A dead scary horror movie that skimps on the blood but not the goose bumps, Dead Of Night's a contender for Best of British. A collection of five stories, the film revolves around Mervyn Johns' architect who's struck by a bad case of déjà vu while visiting a country house. Forced to listen to his fellow guests' stories about their own paranormal experiences, he slowly loses his marbles as dreams become reality and reality becomes a nightmare.
Best remembered for their classic British comedies, Ealing Studios broke all the rules with this spooky psychological thriller, their first post-war release. Released in 1945, its dark tales of neurosis and obsession proved the perfect response to the trauma of the war years with five stories by four different directors capturing a brooding menace that's quite at odds with the middle-class world of the stiff-upper-lipped characters.
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The house's resident psychiatrist (Frederick Valk) is the only voice of sanity, but even he can't explain the spooky goings on as people have premonitions of accidents, a cursed mirror leads to attempted murder, and a game of hide-and-seek in an old mansion turns nasty. Pitching science against supernatural surrealism, it's a classic tale of the clash between reason and hysteria.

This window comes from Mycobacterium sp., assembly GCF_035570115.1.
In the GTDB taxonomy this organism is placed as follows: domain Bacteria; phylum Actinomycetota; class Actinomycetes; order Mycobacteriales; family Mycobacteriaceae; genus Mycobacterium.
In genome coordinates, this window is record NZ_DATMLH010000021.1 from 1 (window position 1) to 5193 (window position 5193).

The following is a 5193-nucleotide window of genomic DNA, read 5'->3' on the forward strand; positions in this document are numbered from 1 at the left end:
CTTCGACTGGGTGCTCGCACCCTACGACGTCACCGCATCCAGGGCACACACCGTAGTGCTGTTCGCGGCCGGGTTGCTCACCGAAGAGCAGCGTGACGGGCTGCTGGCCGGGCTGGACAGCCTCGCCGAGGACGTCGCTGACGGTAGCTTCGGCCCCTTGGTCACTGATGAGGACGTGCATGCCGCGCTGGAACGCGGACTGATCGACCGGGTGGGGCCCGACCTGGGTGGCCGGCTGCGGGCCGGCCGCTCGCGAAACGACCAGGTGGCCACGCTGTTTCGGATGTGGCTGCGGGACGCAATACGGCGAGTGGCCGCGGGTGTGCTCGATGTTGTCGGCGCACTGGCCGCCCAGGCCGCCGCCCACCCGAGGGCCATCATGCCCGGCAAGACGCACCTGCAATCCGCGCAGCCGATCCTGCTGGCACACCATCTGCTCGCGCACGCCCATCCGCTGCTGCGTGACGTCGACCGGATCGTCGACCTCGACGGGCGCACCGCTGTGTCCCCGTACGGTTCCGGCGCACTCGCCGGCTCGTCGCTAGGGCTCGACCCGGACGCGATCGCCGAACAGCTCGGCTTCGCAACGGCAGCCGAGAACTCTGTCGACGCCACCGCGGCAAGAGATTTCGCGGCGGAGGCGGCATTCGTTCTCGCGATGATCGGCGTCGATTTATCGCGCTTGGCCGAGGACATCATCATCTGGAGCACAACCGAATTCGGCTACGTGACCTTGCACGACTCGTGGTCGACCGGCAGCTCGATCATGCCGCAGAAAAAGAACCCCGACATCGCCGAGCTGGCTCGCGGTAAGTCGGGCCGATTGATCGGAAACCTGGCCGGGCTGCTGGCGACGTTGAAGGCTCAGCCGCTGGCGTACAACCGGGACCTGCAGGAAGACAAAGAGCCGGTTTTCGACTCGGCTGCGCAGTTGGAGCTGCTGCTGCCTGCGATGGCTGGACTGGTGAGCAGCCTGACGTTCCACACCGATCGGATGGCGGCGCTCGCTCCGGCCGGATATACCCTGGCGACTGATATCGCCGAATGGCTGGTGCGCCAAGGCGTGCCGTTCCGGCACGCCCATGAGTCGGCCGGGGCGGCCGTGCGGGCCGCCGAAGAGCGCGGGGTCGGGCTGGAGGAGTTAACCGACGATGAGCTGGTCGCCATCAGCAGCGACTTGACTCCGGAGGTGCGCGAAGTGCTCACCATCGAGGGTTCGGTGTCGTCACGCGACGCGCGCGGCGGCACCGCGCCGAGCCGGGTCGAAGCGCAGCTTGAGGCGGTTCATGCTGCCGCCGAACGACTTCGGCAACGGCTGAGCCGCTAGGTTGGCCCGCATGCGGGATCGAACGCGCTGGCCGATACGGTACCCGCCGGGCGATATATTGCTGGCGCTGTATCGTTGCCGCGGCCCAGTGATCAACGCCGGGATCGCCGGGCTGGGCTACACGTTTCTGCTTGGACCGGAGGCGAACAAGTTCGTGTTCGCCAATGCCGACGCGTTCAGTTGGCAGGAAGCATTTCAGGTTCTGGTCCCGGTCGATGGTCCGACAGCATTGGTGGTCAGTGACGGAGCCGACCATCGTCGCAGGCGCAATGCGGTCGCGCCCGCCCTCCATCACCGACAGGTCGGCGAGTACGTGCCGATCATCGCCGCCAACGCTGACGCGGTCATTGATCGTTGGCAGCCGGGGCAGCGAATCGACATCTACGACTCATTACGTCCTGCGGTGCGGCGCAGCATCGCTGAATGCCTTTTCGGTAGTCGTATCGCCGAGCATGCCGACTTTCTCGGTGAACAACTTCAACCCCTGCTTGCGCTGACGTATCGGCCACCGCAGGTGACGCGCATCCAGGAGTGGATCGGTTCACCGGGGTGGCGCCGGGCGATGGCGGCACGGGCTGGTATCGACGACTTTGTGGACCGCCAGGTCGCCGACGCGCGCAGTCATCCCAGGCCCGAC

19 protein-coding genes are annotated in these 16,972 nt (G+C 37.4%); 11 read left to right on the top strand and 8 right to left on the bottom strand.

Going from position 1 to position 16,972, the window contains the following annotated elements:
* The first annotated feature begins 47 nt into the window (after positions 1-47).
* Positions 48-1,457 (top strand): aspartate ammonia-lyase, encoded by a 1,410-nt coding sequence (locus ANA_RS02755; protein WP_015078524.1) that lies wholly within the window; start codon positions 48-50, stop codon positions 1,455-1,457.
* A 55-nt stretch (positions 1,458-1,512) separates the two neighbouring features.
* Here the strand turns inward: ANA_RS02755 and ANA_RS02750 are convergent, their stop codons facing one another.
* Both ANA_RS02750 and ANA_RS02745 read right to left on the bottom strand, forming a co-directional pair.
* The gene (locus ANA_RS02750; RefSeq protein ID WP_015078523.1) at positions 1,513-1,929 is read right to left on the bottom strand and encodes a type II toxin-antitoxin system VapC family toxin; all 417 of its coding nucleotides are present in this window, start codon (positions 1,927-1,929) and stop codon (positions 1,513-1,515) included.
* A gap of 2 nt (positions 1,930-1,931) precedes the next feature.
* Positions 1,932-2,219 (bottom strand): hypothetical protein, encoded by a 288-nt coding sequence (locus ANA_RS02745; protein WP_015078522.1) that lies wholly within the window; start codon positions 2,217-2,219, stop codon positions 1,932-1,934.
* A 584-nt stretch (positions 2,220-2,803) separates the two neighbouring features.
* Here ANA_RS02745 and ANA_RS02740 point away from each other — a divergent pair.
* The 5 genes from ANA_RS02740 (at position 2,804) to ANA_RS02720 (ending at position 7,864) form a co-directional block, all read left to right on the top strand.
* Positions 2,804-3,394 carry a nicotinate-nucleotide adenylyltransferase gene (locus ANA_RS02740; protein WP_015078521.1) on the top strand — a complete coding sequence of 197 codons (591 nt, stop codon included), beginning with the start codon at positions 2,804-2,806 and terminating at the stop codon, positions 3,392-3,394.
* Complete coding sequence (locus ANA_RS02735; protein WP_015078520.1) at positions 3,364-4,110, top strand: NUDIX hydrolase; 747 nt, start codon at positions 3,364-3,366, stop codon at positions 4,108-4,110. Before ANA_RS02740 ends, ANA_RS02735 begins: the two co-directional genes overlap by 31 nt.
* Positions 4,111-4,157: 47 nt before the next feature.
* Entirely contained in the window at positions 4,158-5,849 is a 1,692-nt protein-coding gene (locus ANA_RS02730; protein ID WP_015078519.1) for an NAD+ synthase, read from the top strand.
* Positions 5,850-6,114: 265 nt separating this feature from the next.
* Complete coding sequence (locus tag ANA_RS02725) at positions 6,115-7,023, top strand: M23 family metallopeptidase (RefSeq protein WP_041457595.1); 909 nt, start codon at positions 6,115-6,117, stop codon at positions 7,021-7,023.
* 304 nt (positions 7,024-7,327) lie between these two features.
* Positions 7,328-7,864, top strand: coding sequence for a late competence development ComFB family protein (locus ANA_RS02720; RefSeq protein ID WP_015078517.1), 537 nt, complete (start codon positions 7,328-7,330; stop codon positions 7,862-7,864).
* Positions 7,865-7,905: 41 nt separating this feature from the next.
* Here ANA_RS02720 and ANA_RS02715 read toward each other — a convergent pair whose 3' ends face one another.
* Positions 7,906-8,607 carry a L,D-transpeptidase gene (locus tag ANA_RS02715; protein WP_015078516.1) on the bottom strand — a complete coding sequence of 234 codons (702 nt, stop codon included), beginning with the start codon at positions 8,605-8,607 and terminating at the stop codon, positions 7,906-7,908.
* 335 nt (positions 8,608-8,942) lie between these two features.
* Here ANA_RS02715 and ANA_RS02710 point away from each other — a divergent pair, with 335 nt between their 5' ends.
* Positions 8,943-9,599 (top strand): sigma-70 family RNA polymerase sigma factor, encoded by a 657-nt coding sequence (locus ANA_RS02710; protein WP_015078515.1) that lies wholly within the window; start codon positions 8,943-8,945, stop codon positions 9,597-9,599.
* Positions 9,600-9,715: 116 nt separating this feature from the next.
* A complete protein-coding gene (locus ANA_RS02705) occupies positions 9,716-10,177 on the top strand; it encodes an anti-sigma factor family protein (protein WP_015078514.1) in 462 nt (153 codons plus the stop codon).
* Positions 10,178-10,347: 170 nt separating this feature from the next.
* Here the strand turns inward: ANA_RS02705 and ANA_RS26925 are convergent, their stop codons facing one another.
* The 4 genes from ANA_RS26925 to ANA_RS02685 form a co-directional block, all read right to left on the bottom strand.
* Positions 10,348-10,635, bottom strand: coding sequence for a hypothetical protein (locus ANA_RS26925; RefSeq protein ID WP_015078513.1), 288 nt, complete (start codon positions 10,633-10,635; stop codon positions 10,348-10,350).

Like all omnibus horror movies, some of the segments are more scary than others - the real disappointment is The Golfing Story, a clowning tale of ghosts on the putting green. Yet Dead Of Night deserves a glowing place in the cinema history books if only for The Ventriloquist's Dummy segment in which Michael Redgrave's wild-eyed ventriloquist performs with a demonic puppet that's out to get him. Influencing everything from Anthony Hopkins in Magic to the Childs Play series, it's a venerable little chiller that hasn't lost a scrap of its hair-raising power over the last 60 years. Be afraid, be very afraid.
Dead Of Night is released in UK cinemas on 1st January 2005.